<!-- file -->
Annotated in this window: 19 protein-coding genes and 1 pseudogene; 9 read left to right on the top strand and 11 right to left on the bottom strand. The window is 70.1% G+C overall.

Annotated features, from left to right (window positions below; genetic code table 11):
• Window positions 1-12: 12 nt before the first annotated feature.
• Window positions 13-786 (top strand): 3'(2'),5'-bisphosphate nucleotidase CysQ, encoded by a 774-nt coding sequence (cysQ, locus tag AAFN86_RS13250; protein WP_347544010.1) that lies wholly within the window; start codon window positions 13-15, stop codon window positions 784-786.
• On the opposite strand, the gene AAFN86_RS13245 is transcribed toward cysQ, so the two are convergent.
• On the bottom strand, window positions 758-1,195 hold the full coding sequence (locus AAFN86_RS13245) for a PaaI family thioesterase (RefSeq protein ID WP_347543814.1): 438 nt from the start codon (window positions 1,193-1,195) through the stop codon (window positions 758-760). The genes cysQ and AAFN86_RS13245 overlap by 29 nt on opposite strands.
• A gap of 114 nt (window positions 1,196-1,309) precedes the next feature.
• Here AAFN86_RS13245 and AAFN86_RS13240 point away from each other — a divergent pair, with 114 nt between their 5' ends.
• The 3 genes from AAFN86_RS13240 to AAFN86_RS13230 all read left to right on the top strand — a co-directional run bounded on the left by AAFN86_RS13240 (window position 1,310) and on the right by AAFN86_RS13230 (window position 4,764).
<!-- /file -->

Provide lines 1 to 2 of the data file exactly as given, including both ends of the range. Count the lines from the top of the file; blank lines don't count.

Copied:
Annotated in this window: 19 protein-coding genes and 1 pseudogene; 9 read left to right on the top strand and 11 right to left on the bottom strand. The window is 70.1% G+C overall.

Annotated features, from left to right (window positions below; genetic code table 11):